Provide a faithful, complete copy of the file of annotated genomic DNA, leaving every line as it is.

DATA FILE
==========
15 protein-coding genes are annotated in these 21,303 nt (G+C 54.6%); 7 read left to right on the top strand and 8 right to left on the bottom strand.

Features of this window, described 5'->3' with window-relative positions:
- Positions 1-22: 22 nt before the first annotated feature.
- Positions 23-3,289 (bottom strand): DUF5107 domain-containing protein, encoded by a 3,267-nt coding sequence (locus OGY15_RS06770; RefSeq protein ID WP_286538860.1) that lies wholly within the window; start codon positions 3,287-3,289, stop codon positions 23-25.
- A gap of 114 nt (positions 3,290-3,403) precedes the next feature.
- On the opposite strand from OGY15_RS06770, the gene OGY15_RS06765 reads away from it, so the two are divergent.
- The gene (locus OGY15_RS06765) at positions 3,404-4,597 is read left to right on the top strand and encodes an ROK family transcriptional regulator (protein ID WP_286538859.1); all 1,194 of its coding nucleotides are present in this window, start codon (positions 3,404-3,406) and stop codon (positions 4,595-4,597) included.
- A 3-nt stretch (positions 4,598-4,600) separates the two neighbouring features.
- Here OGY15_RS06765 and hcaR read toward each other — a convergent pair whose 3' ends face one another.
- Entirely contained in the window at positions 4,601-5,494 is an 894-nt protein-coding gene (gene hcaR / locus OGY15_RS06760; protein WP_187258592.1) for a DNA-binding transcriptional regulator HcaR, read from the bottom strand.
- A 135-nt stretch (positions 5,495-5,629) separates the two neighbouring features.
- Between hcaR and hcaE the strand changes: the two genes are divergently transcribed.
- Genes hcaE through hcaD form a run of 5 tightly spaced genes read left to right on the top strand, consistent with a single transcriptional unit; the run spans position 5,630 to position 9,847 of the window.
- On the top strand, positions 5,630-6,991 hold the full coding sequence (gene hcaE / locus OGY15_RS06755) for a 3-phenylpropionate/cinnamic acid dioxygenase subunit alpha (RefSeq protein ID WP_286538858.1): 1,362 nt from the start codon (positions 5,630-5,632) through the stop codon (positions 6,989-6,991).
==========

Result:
15 protein-coding genes are annotated in these 21,303 nt (G+C 54.6%); 7 read left to right on the top strand and 8 right to left on the bottom strand.

Features of this window, described 5'->3' with window-relative positions:
- Positions 1-22: 22 nt before the first annotated feature.
- Positions 23-3,289 (bottom strand): DUF5107 domain-containing protein, encoded by a 3,267-nt coding sequence (locus OGY15_RS06770; RefSeq protein ID WP_286538860.1) that lies wholly within the window; start codon positions 3,287-3,289, stop codon positions 23-25.
- A gap of 114 nt (positions 3,290-3,403) precedes the next feature.
- On the opposite strand from OGY15_RS06770, the gene OGY15_RS06765 reads away from it, so the two are divergent.
- The gene (locus OGY15_RS06765) at positions 3,404-4,597 is read left to right on the top strand and encodes an ROK family transcriptional regulator (protein ID WP_286538859.1); all 1,194 of its coding nucleotides are present in this window, start codon (positions 3,404-3,406) and stop codon (positions 4,595-4,597) included.
- A 3-nt stretch (positions 4,598-4,600) separates the two neighbouring features.
- Here OGY15_RS06765 and hcaR read toward each other — a convergent pair whose 3' ends face one another.
- Entirely contained in the window at positions 4,601-5,494 is an 894-nt protein-coding gene (gene hcaR / locus OGY15_RS06760; protein WP_187258592.1) for a DNA-binding transcriptional regulator HcaR, read from the bottom strand.
- A 135-nt stretch (positions 5,495-5,629) separates the two neighbouring features.
- Between hcaR and hcaE the strand changes: the two genes are divergently transcribed.
- Genes hcaE through hcaD form a run of 5 tightly spaced genes read left to right on the top strand, consistent with a single transcriptional unit; the run spans position 5,630 to position 9,847 of the window.
- On the top strand, positions 5,630-6,991 hold the full coding sequence (gene hcaE / locus OGY15_RS06755) for a 3-phenylpropionate/cinnamic acid dioxygenase subunit alpha (RefSeq protein ID WP_286538858.1): 1,362 nt from the start codon (positions 5,630-5,632) through the stop codon (positions 6,989-6,991).